Crowdmap Used to Document Caste Discrimination in Indian Univs
Ushahidi, that exposed 2007 Kenyan election killings is now being used to document caste discrimination in India
A crowdmapping collective that exposed the 2007-08 Kenyan election killings is now being used to document cases of structural caste discrimination in higher education in India.
In the case of the Kenyan crisis, the Ushahidi crowdmap collected reports of violence that Kenyans across the country had been sending through text messages and email from their mobile phones, and placed them on a Google map. This was perhaps the first time crowdmapping was being used for real-life crisis situations, says the Guardian.
Since its first use in 2007, it has been used to coordinate, among other things, the disaster relief efforts following the 2010 earthquake in Haiti, and more recently the earthquake that struck Nepal last year in April 2015.
Ushahidi, in their blog, say people in 159 countries have created more than 90,000 open source deployments since 2008 to gather information from people on the ground, including reports of violence in Syria.
And now, the open-source collective is being used to document cases of Dalit discrimination in institutes of higher education.
The crowd map, Caste Discrimination in Higher Education, built on the Ushahidi open-source software, wants to track data that they say the Indian government has been lax in collecting. They also want to change the narrative from “pathologizing Dalit Bahujan students to understanding how caste apartheid operates on our campuses.”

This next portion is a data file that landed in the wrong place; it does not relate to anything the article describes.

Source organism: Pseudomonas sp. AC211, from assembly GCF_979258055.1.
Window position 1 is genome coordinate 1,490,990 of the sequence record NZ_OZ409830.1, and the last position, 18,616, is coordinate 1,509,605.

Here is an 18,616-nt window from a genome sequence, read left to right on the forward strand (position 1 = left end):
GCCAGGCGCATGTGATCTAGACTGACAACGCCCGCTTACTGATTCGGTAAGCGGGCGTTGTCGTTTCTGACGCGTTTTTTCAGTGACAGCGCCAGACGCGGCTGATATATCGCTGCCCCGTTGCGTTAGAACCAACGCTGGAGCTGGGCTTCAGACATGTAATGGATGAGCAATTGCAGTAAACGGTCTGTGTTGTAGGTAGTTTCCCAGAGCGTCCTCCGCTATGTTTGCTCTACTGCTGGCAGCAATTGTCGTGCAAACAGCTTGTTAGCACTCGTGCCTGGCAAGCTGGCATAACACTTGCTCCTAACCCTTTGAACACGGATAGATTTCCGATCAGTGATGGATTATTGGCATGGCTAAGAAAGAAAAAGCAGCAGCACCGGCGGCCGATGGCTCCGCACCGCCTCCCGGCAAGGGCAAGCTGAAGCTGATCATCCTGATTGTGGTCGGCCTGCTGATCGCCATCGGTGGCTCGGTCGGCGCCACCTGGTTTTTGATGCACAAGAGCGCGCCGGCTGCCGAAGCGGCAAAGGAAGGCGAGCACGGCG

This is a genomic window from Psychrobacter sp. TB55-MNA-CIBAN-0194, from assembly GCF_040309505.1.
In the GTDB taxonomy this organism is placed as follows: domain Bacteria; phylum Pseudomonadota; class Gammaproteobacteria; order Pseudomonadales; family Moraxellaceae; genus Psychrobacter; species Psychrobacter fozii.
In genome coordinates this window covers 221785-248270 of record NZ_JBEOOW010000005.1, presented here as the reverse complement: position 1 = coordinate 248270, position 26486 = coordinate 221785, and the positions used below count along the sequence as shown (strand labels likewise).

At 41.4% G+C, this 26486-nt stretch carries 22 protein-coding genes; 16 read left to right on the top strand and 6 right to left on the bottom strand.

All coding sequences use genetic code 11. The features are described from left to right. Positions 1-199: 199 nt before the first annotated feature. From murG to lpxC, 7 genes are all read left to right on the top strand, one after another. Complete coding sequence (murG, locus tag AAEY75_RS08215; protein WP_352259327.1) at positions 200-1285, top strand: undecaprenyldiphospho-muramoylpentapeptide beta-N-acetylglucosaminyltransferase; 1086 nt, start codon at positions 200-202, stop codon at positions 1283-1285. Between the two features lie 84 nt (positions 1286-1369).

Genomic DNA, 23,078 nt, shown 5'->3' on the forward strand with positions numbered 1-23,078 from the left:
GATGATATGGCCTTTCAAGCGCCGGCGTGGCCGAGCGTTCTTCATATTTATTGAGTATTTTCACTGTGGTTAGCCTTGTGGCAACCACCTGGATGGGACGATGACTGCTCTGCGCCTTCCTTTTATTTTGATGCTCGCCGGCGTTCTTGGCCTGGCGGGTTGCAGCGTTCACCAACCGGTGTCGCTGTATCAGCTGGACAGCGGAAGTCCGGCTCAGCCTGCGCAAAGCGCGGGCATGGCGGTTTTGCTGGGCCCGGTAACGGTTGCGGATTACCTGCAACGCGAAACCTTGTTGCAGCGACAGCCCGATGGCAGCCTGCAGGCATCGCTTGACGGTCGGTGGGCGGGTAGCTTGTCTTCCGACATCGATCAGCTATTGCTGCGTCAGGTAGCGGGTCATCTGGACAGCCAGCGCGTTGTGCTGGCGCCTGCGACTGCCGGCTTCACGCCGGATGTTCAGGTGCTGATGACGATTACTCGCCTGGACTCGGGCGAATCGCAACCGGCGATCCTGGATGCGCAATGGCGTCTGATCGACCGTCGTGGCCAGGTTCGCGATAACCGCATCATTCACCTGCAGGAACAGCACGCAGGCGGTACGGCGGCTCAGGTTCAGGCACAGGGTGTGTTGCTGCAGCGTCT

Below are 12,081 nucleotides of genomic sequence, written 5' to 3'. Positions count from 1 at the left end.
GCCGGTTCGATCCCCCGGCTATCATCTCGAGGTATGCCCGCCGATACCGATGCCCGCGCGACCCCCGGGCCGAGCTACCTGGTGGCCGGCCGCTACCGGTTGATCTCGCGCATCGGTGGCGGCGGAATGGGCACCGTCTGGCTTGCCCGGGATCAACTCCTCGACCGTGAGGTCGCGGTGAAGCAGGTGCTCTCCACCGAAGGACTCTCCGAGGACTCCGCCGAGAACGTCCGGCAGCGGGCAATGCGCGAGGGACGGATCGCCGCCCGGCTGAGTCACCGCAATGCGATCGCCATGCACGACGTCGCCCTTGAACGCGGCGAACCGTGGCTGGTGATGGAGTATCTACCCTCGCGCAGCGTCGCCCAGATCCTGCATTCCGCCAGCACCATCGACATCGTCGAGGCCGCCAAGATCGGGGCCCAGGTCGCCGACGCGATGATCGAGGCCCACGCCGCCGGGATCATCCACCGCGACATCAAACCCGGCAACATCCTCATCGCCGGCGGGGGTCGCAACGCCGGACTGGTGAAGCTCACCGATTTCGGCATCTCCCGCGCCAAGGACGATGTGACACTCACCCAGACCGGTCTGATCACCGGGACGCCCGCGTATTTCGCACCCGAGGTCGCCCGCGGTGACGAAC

Till now, over 35 reports have been filed through the software, dated between 17 May 2002 to 9 Feb 2016, most of which are said to be verified. The reports range from discrimination in Banaras Hindu University, to delay in a PhD fellowship in Pune University, to sexual assault by an upper caste student at Bharathidasan University.
Users can submit reports through Ushahidi’s Android and iPhone app, by sending an email at firstname.lastname@example.org, or via text message and tweets; the software will then aggregate and organize the data into a map or timeline.
This collective comes close on the heels of the suicide of PhD Dalit scholar Rohith Vemula that was labeled as a case of caste oppression and was much politicized.
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